865,000 women left the workforce in September, analysis finds

The COVID-19 pandemic has taken a significant toll on the U.S. female workforce, with 865,000 women leaving the job market in September compared to 216,000 men during the same month, according to an analysis by the National Women's Law Center. 

The analysis comes on the heels of the latest jobs report from the U.S. Bureau of Labor Statistics. The report showed the U.S. added 661,000 jobs in September, marking the fifth consecutive month of gains, but a decrease from 1.4 million jobs added in August and 1.8 million jobs added in July. The unemployment rate also fell to 7.9 percent in September, compared to 8.4 percent in August and 10.2 percent in July. 

Although the U.S. saw job gains and a lower unemployment rate last month, only about half of women's jobs lost between February and April have returned, according to the analysis, which analyzed bureau data. 

The analysis also found 865,000 women, including 324,000 Latinas and 58,000 Black women, left the labor force in September (no longer working or looking for work). That is 80 percent of the more than 1.1 million U.S. workers age 20 and older who left the job market last month and four times more than the number of men who dropped out during that period.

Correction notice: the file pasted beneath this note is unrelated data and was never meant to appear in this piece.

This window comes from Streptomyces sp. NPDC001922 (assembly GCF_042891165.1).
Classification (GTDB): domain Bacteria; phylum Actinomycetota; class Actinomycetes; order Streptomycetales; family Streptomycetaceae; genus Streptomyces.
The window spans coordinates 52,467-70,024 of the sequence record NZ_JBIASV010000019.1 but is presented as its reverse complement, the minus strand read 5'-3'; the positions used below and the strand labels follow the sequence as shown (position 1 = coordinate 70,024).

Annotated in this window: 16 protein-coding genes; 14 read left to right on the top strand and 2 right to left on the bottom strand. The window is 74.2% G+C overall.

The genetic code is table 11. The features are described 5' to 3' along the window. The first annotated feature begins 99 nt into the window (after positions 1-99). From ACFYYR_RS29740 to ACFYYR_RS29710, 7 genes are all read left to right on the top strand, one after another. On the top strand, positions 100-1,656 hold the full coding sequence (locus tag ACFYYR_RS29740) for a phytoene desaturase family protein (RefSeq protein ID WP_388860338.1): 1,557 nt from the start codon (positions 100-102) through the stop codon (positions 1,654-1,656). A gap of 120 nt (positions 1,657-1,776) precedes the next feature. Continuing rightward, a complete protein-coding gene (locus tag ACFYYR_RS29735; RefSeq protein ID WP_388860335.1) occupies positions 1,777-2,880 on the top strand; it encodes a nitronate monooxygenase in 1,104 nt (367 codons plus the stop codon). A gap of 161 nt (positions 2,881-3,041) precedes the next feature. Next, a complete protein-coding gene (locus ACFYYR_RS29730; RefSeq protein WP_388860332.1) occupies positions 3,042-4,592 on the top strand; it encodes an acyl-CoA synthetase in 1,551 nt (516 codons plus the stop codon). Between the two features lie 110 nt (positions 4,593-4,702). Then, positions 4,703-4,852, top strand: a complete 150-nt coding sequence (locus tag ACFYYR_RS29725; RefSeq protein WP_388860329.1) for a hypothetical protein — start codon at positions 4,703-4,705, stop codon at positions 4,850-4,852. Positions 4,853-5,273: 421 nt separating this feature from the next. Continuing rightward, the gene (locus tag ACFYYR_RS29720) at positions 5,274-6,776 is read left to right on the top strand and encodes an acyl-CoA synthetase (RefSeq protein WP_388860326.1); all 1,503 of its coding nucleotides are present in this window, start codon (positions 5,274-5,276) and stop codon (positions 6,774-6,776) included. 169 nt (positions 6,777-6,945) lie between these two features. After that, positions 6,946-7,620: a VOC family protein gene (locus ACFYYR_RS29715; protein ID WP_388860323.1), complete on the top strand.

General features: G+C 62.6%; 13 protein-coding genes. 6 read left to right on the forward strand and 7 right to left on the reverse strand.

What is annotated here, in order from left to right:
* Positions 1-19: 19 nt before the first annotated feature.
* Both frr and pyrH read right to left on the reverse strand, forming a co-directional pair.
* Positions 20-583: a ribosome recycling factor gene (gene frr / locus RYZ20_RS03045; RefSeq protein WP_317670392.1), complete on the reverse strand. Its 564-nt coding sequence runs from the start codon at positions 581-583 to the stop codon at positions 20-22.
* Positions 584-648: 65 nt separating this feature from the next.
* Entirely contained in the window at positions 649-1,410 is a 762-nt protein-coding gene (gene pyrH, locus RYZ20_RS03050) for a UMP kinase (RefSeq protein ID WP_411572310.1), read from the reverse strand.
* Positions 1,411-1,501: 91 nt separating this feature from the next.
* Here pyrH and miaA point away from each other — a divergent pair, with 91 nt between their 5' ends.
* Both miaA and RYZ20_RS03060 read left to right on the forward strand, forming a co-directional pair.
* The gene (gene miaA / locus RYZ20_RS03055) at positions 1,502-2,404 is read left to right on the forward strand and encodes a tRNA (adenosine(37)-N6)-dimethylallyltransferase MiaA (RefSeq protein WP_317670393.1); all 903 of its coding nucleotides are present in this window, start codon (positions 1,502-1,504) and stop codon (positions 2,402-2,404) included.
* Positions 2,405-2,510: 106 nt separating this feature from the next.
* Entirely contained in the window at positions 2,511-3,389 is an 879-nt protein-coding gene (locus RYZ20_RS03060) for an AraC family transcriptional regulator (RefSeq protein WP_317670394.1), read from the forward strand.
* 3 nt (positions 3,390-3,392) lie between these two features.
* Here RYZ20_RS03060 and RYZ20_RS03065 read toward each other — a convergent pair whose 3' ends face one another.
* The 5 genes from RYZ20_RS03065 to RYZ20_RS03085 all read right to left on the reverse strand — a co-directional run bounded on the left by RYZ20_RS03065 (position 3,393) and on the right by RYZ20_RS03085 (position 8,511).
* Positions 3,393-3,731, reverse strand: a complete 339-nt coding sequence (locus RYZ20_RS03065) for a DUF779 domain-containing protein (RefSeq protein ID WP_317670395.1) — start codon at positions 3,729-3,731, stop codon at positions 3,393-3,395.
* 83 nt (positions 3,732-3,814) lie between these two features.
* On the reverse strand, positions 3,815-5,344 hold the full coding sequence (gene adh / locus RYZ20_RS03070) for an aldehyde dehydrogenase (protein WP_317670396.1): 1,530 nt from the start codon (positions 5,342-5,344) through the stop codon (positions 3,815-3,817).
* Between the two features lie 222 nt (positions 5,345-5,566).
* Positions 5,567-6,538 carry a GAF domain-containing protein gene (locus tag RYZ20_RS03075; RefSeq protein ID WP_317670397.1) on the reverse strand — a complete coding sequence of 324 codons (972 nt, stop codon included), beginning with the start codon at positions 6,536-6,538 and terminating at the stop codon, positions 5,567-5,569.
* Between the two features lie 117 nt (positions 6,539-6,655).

Stefania Albanesi, PhD, an economics professor at the University of Pittsburgh, told The New York Times the gender earnings gap is a large factor in women's decision to leave the workforce. Dr. Albanesi also told the publication that when the caregiving burden increases in a dual-income household, the lower wage earner sometimes leaves the workforce, and in these households, that it most often a woman.

Access the full analysis here. Read the full Times report here

 

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